What I’d advise:

Don’t put the phone down/leave the interview until you could explain the work flawlessly to someone else. This will save you so much time and you won’t spend hours looking at a blank screen wondering what there is to do next. Just make sure to write all this down as well, in case you forget. Not all companies are used to fully briefing their writers, so make sure you ask the questions, don’t expect them to tell you everything.

5.      Doing the work.

What I did:

On my first assignment, I spent several hours making everything perfect and probably wasted at least two hours staring at an article which couldn’t be improved any more. Because of this, I lost out on some uni work and fell behind slightly. My second assignment I did the opposite, I made sure all my uni work was done and then did it a second time for good measure, but I had to rush my paid work.

What I’d advise:

Don’t sacrifice one piece of work for another, organise yourself and take a deep breath. Set aside two hours a day where you can get your freelance work done, and if you don’t have freelance work that day then you’ve got a two hour break. Also, get yourself onto Google Calendar, it makes everything easier to organise and you can use it to set alarms as well.

6.      Handing it in Not yet you don’t.

What I did:

I had a look over my work and immediately assumed that the editor would change anything that was wrong that I hadn’t been able to find. Instead, I just got my article back with notes and was told to change certain parts. This happened a couple of times just because I didn’t read through my own article properly.

What I’d advise:

If you get it right first time without any issues then I’ll send you a Twix or something. You won’t get it right every time, but you can do your best to at least make sure the silly mistakes are gone. Check your spelling, your grammar and your layout, if something is sent back after that then it’s probably something that couldn’t be helped (company’s personal preference, extra info for you to include, a fact that might be wrong, etc.).

7.      OK, now you can hand it in.

What I did:

I sent a blank email off to the company with the article attached, and almost straight away I would receive a reply asking about parts of the article which weren’t clear.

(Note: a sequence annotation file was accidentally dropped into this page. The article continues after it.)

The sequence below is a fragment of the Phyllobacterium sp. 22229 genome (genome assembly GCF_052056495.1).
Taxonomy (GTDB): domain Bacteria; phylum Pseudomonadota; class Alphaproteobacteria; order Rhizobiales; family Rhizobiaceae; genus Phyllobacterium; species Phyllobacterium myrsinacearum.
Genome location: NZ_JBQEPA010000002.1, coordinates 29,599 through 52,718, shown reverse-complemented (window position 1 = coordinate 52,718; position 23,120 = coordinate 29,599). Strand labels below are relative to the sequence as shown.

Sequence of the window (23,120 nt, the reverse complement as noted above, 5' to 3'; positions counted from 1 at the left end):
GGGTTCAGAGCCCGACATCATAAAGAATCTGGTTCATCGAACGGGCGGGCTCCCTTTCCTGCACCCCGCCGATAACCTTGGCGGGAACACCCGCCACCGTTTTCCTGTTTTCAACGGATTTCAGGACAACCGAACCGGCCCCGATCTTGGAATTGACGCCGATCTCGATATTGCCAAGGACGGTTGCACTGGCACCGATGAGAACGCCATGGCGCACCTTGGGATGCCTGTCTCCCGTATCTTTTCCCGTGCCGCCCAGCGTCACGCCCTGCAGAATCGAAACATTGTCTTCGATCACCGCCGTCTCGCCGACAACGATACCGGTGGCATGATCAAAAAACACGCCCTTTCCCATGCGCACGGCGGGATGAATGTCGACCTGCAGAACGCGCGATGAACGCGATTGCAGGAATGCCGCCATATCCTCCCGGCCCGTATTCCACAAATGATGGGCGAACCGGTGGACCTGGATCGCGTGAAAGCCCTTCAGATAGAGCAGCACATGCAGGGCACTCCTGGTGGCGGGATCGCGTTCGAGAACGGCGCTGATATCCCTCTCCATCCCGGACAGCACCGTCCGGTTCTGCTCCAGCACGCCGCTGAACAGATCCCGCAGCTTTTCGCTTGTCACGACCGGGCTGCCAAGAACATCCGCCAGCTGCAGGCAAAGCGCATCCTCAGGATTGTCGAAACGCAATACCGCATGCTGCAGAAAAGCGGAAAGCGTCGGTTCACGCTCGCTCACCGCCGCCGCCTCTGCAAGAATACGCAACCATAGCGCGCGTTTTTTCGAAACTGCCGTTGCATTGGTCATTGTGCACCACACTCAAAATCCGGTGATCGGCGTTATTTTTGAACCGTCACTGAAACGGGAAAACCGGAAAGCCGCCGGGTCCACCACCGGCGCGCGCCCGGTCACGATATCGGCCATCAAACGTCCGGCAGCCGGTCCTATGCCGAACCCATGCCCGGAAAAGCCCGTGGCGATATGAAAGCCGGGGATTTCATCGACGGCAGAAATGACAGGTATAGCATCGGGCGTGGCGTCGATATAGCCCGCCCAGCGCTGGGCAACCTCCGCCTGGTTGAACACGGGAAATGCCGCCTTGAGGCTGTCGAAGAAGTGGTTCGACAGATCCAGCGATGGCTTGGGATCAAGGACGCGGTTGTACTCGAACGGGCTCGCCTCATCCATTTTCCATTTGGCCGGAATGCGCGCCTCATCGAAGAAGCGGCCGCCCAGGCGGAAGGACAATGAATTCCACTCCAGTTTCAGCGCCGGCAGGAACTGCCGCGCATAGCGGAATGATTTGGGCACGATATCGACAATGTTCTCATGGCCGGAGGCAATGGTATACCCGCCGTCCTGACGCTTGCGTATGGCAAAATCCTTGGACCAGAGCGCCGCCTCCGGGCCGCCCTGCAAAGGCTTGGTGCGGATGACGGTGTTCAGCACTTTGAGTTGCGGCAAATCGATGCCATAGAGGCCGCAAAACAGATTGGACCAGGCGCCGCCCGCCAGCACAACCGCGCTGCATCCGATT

What I’d advise:

Take a couple of minutes to make an annotated copy of the article, including notes, highlighted sections and explanations where necessary. If they reply with questions then ask them to call you, it’s easier to do over the phone. Also take the time to format the email properly, addressing your employer properly and signing yourself off at the end.

8.      Get paid.

What I did:

Spent the money on booze and got drunk.

What I’d advise:

Budget for what you need, food, books, travels etc.

Then spend the rest of the money on booze and get drunk.

Flexible times and a dick-load of cash

This may seem like a lot of time spent to get a job, but it isn’t just a job. Some months I’d only make £50 because I had exams or a difficult essay to hand in, other months I got up to £400 because I had the time to spare. I was able to structure the work around me and it made living at university so much easier. I was able to afford ‘actual chicken instead of ‘let’s just call it chicken’; I never worried about bills because I knew I could just get myself more work. Most importantly, I never needed to say ‘but I’ve got work in the morning’ because I could do that work earlier if I wanted to. Get work done, edit the beast, send it off and head to the clubs.

I’ve graduated from university now, and that freelance job immediately turned into a full-time writing job for the same company. I was offered the job the day the company found out I was no longer a student. So not only did freelance writing help me financially when I was a student, but it also secured me a job for when I finished.

I’m still working there today in a professional environment and building up experience for a career in editing. I’ve already got my name out to a few big companies and I still get freelance work that I can do in my free time.

Starting is the hardest part, but once you’ve got a stream of work then you’re in the easy lane.